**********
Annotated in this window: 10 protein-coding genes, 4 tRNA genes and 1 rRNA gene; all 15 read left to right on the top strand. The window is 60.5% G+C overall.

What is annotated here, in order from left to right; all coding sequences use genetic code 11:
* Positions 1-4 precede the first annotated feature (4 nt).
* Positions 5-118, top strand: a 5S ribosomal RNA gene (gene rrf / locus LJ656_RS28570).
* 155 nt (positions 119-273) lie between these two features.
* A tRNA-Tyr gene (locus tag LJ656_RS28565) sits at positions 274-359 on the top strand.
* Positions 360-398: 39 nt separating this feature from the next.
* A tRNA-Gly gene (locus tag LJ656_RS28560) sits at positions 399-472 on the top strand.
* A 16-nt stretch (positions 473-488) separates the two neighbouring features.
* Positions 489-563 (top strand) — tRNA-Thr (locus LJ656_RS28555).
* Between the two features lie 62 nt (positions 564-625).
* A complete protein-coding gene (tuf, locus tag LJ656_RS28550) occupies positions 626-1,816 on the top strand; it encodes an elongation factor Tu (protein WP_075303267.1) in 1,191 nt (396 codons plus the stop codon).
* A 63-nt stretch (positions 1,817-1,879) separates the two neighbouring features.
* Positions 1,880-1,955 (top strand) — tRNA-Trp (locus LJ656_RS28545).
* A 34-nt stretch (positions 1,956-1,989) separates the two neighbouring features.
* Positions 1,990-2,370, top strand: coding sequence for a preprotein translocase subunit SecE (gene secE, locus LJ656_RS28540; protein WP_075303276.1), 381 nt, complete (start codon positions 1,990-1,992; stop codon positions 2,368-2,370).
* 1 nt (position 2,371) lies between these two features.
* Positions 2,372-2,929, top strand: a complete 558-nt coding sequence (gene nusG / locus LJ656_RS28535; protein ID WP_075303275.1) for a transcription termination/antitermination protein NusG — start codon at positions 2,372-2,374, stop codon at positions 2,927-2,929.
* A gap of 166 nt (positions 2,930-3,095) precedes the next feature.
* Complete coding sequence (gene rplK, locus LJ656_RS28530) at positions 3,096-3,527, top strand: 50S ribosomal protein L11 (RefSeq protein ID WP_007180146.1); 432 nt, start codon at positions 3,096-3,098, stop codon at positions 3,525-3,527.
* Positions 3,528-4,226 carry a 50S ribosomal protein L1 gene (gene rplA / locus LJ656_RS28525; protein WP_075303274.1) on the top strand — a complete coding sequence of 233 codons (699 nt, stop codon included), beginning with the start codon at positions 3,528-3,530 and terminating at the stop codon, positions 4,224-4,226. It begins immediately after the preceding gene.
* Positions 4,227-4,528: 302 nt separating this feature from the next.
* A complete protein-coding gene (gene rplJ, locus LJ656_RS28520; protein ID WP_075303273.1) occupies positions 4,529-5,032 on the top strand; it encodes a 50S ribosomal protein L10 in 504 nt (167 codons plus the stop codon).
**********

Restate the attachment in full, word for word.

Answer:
Annotated in this window: 10 protein-coding genes, 4 tRNA genes and 1 rRNA gene; all 15 read left to right on the top strand. The window is 60.5% G+C overall.

What is annotated here, in order from left to right; all coding sequences use genetic code 11:
* Positions 1-4 precede the first annotated feature (4 nt).
* Positions 5-118, top strand: a 5S ribosomal RNA gene (gene rrf / locus LJ656_RS28570).
* 155 nt (positions 119-273) lie between these two features.
* A tRNA-Tyr gene (locus tag LJ656_RS28565) sits at positions 274-359 on the top strand.
* Positions 360-398: 39 nt separating this feature from the next.
* A tRNA-Gly gene (locus tag LJ656_RS28560) sits at positions 399-472 on the top strand.
* A 16-nt stretch (positions 473-488) separates the two neighbouring features.
* Positions 489-563 (top strand) — tRNA-Thr (locus LJ656_RS28555).
* Between the two features lie 62 nt (positions 564-625).
* A complete protein-coding gene (tuf, locus tag LJ656_RS28550) occupies positions 626-1,816 on the top strand; it encodes an elongation factor Tu (protein WP_075303267.1) in 1,191 nt (396 codons plus the stop codon).
* A 63-nt stretch (positions 1,817-1,879) separates the two neighbouring features.
* Positions 1,880-1,955 (top strand) — tRNA-Trp (locus LJ656_RS28545).
* A 34-nt stretch (positions 1,956-1,989) separates the two neighbouring features.
* Positions 1,990-2,370, top strand: coding sequence for a preprotein translocase subunit SecE (gene secE, locus LJ656_RS28540; protein WP_075303276.1), 381 nt, complete (start codon positions 1,990-1,992; stop codon positions 2,368-2,370).
* 1 nt (position 2,371) lies between these two features.
* Positions 2,372-2,929, top strand: a complete 558-nt coding sequence (gene nusG / locus LJ656_RS28535; protein ID WP_075303275.1) for a transcription termination/antitermination protein NusG — start codon at positions 2,372-2,374, stop codon at positions 2,927-2,929.
* A gap of 166 nt (positions 2,930-3,095) precedes the next feature.
* Complete coding sequence (gene rplK, locus LJ656_RS28530) at positions 3,096-3,527, top strand: 50S ribosomal protein L11 (RefSeq protein ID WP_007180146.1); 432 nt, start codon at positions 3,096-3,098, stop codon at positions 3,525-3,527.
* Positions 3,528-4,226 carry a 50S ribosomal protein L1 gene (gene rplA / locus LJ656_RS28525; protein WP_075303274.1) on the top strand — a complete coding sequence of 233 codons (699 nt, stop codon included), beginning with the start codon at positions 3,528-3,530 and terminating at the stop codon, positions 4,224-4,226. It begins immediately after the preceding gene.
* Positions 4,227-4,528: 302 nt separating this feature from the next.
* A complete protein-coding gene (gene rplJ, locus LJ656_RS28520; protein ID WP_075303273.1) occupies positions 4,529-5,032 on the top strand; it encodes a 50S ribosomal protein L10 in 504 nt (167 codons plus the stop codon).